Accession Versus Permanent Loan

This topic contains 8 replies, has 6 voices, and was last updated by  Link Ludington 3 years, 3 months ago.

  • Author
  • #131742

    Rochelle Robinson

    Forgive me if this topic is covered, I did a search and couldn’t narrow it down enough to get the answer I was looking for…

    My organization received a huge collection of items that technically can be accessioned as it will belong to the museum. However, there are a few items from the foundation that donated the collection that will remain under said foundation. I’m trying to determine (using Past Perfect), do I record these items as incoming loans with a descriptive under purpose as “Permanent Loan” or do I accession with restrictions, stating it’s a permanent loan. The items will remain with the museum as long as we remain open.

    Advice greatly appreciated.

  • #131750

    Don’t acept a “permanent loan”– if the owner is unwilling to donate, let them house, insure, and care for their property themselves. That way, it won’t become your problem.

  • #131749

    Ella Rayburn

    To continue; Link is right. There is no such thing as a permanent loan — think about the words. They become bugabears and take great effort to untangle after a few years and staff changes. However, the decision seems like it is out of your hands. I hope there are not many and that they are on exhibit, not lollygagging about in storage.
    I would suggest two accessions. One with the donation/gift. The other the loan (which is not permanent). Assign the next in line accession number and go to Incoming Loans and catalog from there. Will they let you mark the objects, or do you have to use tags. Write into the incoming loan agreement that representatives of the foundation/ loaners, must arrive once a year to inspect condition of the objects.

  • #131748

    Janice Klein

    These are, indeed, two separate transactions. One is an accession and the other is a loan. The items for which legal title will be transferred are the accession and receive an accession number and follow all your standard accessioning/cataloguing procedures. The group of items which the foundation wishes to retain legal title to (as the “permanent loan”) are a loan for which you should assign a number within your usual sequence of loans and write a formal agreement that has a specific time limit, which can be renewed on a regular basis (e.g., one year, renewable annually; 5 years, renewable for an additional five years; etc.). The loan agreement needs to clearly spell out what you can and cannot do with the objects (exhibit, publish, sell photographs, etc.) and what each parties’ responsibilities are (especially who is responsible for the insurance coverage and how much the items are valued at). As Ella notes, an important question to ask is whether you actually have any need (programmatic, exhibit or research) for the foundation’s objects or whether you will be, in essence, acting as an unpaid storage facility. If the latter is the case, you can chose not to have those objects at your museum or to charge the foundation an annual fee for providing the space and care.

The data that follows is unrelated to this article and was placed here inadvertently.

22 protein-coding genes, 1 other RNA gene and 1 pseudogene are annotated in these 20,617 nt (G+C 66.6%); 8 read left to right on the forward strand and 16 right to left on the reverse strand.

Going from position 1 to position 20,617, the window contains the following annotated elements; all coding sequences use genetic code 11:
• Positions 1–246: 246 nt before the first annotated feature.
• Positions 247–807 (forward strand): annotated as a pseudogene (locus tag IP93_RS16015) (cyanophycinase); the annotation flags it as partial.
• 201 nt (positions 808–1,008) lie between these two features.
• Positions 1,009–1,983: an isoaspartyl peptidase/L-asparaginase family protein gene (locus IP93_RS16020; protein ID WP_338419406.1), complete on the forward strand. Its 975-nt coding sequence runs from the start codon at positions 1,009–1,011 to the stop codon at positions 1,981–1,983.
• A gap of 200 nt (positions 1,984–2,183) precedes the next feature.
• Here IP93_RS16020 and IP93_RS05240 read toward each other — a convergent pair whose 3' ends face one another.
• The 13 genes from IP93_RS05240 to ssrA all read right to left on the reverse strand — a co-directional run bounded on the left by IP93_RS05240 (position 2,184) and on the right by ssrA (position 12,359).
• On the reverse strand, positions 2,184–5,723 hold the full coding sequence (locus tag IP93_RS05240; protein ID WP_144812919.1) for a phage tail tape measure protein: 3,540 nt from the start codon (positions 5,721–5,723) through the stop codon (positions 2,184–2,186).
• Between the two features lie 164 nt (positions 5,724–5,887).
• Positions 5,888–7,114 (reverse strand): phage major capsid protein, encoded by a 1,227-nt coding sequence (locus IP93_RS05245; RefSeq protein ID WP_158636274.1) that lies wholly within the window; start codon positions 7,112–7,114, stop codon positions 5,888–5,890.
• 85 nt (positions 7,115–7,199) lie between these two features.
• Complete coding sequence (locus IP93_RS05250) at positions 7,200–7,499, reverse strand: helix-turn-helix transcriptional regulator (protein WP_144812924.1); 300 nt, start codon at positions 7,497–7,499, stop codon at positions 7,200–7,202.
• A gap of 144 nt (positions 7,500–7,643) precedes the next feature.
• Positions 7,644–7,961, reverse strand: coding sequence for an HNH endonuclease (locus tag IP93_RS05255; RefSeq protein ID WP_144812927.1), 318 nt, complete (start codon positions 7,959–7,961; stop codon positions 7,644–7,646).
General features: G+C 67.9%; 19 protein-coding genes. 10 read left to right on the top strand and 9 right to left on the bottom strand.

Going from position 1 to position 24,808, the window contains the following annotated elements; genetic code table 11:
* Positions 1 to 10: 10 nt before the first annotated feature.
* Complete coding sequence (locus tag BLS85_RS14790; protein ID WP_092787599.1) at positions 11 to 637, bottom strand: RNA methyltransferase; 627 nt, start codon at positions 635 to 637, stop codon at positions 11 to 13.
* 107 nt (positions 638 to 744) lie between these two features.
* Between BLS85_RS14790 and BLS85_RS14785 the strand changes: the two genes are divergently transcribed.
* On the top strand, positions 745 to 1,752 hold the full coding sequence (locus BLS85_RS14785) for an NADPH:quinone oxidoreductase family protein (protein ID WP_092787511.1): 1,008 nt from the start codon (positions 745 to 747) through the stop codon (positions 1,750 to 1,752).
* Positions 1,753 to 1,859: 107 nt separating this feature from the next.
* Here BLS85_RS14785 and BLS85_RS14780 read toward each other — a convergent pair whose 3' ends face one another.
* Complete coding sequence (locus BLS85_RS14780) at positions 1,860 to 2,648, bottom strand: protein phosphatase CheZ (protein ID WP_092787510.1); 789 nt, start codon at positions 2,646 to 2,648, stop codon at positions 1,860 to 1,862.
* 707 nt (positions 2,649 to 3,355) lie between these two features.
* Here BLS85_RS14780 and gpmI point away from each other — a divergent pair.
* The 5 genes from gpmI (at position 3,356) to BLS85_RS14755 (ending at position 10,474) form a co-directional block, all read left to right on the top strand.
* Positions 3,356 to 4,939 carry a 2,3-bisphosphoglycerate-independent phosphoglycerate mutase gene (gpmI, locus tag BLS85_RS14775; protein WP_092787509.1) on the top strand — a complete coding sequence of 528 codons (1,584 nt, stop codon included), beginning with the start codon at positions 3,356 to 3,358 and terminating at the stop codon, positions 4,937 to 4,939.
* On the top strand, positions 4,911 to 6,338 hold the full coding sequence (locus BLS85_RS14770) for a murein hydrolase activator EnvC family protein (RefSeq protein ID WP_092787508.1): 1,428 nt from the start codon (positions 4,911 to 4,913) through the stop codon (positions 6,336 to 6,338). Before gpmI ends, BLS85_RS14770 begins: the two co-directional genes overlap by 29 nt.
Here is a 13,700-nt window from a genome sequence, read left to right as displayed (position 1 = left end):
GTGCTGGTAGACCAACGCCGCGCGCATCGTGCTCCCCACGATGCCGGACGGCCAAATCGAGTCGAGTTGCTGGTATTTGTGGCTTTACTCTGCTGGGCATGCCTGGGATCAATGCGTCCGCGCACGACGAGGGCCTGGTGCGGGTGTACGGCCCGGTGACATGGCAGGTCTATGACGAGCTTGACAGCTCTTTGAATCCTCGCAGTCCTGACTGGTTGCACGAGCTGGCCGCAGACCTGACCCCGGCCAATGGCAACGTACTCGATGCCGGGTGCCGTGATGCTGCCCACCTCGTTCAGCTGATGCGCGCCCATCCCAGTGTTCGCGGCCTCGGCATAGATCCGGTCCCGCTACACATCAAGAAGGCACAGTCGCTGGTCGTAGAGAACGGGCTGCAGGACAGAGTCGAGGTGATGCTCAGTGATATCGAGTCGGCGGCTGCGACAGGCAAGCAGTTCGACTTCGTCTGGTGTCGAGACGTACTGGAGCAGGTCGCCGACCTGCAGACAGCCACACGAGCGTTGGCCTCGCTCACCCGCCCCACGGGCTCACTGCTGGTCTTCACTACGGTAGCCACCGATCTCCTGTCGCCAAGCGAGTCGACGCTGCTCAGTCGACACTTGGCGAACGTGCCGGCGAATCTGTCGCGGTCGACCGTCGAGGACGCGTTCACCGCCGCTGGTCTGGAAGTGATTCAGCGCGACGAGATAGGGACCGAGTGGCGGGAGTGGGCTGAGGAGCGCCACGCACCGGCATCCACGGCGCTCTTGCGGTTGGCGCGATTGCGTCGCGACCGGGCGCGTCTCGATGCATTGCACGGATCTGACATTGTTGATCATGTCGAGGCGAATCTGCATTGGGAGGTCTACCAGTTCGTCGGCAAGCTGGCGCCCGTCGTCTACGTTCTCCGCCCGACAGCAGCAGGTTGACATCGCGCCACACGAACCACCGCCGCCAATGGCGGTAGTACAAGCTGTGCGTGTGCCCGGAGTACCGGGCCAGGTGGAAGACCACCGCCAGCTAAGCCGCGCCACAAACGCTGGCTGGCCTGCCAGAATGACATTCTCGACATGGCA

Morals of the story: First, loans must always be set for finite periods and have written contracts/loan agreements. Second, if your museum has no use for an object, don’t agree to borrow it; you are expending your resources with no benefit to the museum (or the public it serves) and potentially increasing your liability.

  • #131747

    Ron Kley

    I absolutely concur with all of the good reasons that have been cited for not accepting “permanent” or “indefinite” loans.
    That said, I’ve known several situations that seemed to warrant a bending or breaking of that general rule — where a one-of-a-kind item, central to an institution’s mission, is simply not available as an outright donation or purchase.
    If the acceptance of such an item as a permanent/indefinite loan is the only way to “bring it in from the cold,” it may be worth the associated hassles and risks. The “lender” may decide, either within or beyond his/her lifetime, to convert the loan to gift or bequest status. Or, if the institution must eventually deal with the “lenders” heir(s), at least there is evidence of the institution’s interest in the item and the decedant’s interest in seeing the item in the institution’s hands. The institution has a “foot in the door” which may facilitate negotiation with the heir(s) and conversion of the loan to a tax-deductible memorial gift.